Either all human life is worth a damn, or none of it is. You can learn that now, or someday end up like poor Marvin E. Schur, killed by the city fathers for not being young, useful . . . or able to pay his light bill.

By the way, the Bay City Commission
raised electric rates by 3 percent Monday. Good thing Mr. Schur died when he did.


James H said...

Sad Sad story

I will I guess plays Devil Advocate if you will. Was it the city that killed Marvin E. Schur?

Perhaps in a city of 36,000 they should have been more alert

But there is a think I see in that picture you provide that is houses and neighbors. Though I have not researched his neighborhood I suspect there were business where this good man shopped. Who knows on the same street and perhaps within a few blocks how many Churches are there?

Who excactly killed Mr Schur? Was it the city or perhaps the person I look at in the mirror. I realize today after reading this article that I really don't know my neighbors that live just down the street. Perhaps you know them all and are working to make sure the weak are protected. I cannot say that though.

So while it is perhaps easy for the world to look and blame faceless Govt workers for this problem again who killed and who was not responsible for Mr Schur. While sharing your outrage and extreme digust at this I am not sure I can point the finger at the "City Fathers".

THe reason is he is on your blog or the newspapers is because he is dead. Society it appears did not pay much attention to this Veteran before.

Perhaps like Pilate we should not be washing our hands so easily

The Mighty Favog said...

Did you notice all the snow on the ground? We're talking the Upper Midwest.

This is not a complicated moral dilemma. You DO NOT cut off people's utilities in the dead of winter. For many up here, that is tantamount to a death sentence.

You. Don't. Do. It.

The whole thing about the neighbors is a straw man. Yeah, maybe they should have checked more often. Then again, it was his neighbor who found him . . . and who had checked on him previously.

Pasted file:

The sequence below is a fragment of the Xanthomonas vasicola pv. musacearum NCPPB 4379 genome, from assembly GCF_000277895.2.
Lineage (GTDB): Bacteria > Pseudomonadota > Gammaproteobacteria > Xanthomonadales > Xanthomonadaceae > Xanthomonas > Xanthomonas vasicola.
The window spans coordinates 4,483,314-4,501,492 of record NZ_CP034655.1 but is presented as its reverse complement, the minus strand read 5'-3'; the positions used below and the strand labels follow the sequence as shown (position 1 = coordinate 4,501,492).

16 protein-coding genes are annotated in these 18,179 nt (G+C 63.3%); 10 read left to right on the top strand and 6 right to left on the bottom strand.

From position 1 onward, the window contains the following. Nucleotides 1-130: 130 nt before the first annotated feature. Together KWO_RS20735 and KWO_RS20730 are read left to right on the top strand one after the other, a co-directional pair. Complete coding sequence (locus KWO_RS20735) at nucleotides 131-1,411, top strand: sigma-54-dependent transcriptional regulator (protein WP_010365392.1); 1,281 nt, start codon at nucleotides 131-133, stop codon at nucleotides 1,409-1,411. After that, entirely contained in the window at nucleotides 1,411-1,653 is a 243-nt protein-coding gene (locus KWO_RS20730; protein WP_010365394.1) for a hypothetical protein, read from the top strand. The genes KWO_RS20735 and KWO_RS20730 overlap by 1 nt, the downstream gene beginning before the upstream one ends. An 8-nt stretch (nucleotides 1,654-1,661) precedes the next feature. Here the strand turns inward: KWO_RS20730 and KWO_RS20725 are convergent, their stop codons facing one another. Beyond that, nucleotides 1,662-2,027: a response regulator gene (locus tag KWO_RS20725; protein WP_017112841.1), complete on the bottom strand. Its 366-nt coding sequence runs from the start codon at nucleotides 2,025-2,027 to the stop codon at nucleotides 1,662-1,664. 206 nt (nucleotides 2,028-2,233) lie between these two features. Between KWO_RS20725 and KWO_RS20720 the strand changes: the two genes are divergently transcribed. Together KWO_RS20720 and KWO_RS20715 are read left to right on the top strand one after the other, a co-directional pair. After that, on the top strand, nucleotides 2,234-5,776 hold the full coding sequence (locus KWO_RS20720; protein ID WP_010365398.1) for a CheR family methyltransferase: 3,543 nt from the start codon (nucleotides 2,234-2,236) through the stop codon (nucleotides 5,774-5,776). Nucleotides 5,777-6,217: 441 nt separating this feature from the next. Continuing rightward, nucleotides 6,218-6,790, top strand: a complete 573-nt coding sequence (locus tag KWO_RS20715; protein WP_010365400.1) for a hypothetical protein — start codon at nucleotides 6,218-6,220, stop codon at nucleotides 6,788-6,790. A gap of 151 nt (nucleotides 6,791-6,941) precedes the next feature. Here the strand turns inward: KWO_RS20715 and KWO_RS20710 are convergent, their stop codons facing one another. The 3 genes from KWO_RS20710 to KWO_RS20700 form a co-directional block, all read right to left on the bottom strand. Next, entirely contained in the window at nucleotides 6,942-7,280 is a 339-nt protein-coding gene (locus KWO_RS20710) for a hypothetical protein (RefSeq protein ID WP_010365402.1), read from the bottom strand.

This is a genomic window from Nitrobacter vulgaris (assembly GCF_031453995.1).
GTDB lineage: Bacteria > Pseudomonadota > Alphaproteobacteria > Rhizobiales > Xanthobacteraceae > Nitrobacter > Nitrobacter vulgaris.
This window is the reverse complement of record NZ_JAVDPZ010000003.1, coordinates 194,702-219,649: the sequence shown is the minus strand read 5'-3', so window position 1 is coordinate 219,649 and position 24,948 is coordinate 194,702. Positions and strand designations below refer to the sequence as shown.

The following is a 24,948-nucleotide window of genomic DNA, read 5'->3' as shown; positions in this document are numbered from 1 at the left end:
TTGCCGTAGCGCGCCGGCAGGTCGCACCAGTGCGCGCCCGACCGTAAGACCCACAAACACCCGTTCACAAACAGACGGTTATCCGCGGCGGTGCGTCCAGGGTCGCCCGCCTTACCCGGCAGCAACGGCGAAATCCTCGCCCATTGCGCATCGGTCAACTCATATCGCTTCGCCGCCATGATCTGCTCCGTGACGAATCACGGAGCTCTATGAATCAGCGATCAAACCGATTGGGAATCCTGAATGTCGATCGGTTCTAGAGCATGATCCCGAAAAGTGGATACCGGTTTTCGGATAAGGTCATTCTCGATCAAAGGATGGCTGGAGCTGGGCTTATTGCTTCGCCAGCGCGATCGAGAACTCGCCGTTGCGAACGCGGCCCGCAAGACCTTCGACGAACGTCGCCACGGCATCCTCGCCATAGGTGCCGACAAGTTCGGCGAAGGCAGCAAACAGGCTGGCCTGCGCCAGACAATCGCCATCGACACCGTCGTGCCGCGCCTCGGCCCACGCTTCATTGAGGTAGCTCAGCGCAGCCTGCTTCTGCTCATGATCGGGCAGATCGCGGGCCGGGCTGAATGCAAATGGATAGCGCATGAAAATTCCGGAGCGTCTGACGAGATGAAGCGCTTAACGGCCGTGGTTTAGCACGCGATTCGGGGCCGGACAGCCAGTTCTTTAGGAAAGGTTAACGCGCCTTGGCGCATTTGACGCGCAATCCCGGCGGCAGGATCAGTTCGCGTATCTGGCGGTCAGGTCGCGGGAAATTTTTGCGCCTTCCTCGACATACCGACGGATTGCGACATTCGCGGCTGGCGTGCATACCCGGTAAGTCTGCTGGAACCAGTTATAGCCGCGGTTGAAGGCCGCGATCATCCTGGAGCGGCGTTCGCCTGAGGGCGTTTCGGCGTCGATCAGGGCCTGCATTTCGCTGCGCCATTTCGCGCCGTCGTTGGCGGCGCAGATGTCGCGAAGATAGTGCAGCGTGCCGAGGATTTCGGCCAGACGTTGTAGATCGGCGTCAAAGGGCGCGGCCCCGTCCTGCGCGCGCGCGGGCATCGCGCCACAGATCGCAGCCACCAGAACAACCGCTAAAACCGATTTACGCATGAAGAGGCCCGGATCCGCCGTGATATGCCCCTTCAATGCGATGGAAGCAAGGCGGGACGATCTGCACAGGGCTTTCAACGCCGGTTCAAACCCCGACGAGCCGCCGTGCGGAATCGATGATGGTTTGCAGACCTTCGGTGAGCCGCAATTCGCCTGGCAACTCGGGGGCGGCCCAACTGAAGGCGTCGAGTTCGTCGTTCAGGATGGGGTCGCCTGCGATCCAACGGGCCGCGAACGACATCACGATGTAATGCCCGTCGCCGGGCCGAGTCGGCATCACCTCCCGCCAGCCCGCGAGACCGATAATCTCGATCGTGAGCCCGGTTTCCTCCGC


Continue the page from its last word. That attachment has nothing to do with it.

Maybe what the neighbors ought to have done is kept watch 24/7, noticed the utility guy over there . . . and run him off at gunpoint.

Really. Defending the indefensible is not a winning proposition.

Shannon said...

How is this the fault of the electric company? It is definitely a tragedy, and so I get the need to place blame somewhere, but the electric company is a business and $1000+ is quite a bit to be delinquent by, no matter what time of year it happens to be. The article doesn't mention how many months delinquent the bills were. It also says clearly that the electric company did NOT shut off his electricity, but put a limiter on it.

Where's this guy's family? That's the real tragedy, that his family wasn't all pitching in to help him, or that his pride prevented him from allowing them to help or reaching out and asking for help. My husband's 93 year old great aunt lives across the street from us taking care of her 72 year old son with severe cerebal palsy. The whole family pitches in to provide in home care, to balance her checkbook and ensure that bills get paid, to go grocery shopping for them, to check in with them daily. And it's not that she is helpless, not my any means. She is a force of nature and an amazing woman, but the reality is that a 93 year old, no matter how strong and independent, needs some help on a regular basis.

Even if his family doesn't live locally, they could help out financially to provide a regular support person for him. Is it the job of the city government to know the situation of every senior citizen? Did this man call the electric company and set up payment plans or explain his situation? Is there a way for them to even know his age?? My age doesn't appear on my electric bill, does yours?

The Mighty Favog said...


Did you actually READ the story? Did you follow the links?

Widower. No children. Probably a little bit senile.

Furthermore, if the service record for the same customer at the same address goes back for decades, you can assume said customer is elderly. And a lawyer contacted by WNEM-TV thinks the city just might be liable legally.

But why are you so quick to take up for a utility company that would cut off -- or put a "limiter" on -- ANYBODY'S electricity during a cold spell for the ages?

Is money really everything? Has capitalism really gotten THAT out of control?

Don't answer that. I think the answer is pretty clear.